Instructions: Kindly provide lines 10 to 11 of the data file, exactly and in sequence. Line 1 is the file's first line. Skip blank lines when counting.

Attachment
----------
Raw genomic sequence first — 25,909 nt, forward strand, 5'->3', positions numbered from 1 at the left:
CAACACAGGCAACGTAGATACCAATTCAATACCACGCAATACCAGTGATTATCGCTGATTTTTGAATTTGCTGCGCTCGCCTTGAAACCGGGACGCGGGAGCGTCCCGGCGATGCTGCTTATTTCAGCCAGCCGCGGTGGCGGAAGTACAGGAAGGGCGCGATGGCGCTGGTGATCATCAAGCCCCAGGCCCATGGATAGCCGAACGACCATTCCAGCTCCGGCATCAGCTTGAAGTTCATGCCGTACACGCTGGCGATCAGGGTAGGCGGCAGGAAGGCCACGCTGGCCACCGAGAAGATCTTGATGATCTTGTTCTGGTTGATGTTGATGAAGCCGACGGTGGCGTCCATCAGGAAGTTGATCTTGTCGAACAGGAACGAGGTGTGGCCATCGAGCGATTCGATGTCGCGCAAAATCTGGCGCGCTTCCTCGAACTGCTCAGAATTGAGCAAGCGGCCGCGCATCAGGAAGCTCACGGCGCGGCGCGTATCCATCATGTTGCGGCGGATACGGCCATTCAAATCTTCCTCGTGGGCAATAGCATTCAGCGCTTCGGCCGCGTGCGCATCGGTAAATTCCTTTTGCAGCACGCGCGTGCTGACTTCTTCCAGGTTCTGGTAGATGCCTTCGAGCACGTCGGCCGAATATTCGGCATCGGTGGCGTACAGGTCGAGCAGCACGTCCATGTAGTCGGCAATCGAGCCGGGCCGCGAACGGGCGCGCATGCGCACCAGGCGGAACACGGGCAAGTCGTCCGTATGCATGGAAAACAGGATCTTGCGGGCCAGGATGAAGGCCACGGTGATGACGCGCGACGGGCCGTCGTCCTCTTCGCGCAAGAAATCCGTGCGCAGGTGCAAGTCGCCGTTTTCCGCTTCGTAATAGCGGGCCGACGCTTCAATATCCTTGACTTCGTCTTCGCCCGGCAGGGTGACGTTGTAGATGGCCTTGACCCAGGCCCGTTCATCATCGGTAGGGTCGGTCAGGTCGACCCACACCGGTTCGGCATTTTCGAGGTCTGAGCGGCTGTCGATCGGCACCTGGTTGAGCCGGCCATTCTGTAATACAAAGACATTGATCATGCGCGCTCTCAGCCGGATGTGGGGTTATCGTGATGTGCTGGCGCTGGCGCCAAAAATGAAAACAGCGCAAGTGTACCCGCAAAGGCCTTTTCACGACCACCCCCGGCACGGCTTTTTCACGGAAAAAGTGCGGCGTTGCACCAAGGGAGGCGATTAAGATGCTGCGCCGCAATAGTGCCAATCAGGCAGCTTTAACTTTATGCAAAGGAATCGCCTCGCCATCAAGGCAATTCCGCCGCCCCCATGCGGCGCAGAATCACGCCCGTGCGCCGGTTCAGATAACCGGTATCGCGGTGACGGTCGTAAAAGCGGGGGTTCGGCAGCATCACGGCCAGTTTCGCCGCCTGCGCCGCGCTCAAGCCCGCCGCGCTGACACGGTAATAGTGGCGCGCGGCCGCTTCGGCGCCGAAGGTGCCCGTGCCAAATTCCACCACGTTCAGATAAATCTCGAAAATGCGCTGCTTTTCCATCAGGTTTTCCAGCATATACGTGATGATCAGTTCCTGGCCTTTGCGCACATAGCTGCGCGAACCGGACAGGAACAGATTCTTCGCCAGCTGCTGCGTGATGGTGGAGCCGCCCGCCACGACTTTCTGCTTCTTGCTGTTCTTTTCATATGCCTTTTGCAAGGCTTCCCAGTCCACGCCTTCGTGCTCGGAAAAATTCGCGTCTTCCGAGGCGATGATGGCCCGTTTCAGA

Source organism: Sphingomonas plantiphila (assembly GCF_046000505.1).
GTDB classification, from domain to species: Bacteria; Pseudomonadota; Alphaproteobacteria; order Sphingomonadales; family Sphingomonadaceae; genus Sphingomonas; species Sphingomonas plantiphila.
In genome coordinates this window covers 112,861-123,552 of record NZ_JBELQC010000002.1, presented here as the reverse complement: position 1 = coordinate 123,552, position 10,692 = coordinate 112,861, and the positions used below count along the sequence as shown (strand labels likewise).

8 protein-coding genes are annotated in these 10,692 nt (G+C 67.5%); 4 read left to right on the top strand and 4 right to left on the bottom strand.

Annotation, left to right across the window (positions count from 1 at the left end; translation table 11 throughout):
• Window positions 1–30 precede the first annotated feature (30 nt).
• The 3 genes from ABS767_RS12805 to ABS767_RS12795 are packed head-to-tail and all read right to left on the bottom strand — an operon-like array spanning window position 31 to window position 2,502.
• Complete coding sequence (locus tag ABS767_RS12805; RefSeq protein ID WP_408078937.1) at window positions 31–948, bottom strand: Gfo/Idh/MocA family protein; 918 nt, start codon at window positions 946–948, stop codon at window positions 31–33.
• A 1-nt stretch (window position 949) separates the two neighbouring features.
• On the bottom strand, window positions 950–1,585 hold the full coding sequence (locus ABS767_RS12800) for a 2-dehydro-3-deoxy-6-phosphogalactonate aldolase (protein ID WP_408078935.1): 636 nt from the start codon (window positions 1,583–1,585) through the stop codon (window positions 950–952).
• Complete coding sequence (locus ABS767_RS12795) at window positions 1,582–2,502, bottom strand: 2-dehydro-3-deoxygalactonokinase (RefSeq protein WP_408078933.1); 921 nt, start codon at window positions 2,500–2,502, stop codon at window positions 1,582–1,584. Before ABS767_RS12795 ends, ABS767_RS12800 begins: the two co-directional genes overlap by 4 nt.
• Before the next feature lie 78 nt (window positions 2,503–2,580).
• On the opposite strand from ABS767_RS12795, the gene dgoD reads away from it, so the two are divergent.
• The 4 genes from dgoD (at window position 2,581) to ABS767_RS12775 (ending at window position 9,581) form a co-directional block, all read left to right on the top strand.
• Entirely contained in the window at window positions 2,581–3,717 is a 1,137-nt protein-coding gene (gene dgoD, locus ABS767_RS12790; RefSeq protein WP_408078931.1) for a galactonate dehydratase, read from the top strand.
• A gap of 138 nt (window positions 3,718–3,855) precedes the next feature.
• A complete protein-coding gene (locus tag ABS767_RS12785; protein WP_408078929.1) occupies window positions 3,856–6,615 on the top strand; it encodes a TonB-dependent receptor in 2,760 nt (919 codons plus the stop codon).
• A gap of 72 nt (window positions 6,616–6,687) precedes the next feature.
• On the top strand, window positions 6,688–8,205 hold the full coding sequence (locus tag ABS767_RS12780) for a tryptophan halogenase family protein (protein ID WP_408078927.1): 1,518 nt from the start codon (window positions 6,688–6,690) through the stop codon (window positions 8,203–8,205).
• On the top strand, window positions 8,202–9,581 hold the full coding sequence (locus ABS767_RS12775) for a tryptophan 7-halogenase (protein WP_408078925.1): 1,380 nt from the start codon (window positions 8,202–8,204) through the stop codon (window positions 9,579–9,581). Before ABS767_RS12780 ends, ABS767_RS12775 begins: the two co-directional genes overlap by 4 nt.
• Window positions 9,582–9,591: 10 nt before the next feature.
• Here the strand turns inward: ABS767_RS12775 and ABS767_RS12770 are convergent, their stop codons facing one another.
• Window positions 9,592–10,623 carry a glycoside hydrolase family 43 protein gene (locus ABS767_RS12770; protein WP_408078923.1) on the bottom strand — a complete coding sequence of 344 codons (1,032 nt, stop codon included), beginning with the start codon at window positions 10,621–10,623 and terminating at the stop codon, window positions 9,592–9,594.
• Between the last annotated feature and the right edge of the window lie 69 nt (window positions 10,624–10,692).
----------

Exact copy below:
• Complete coding sequence (locus tag ABS767_RS12805; RefSeq protein ID WP_408078937.1) at window positions 31–948, bottom strand: Gfo/Idh/MocA family protein; 918 nt, start codon at window positions 946–948, stop codon at window positions 31–33.
• A 1-nt stretch (window position 949) separates the two neighbouring features.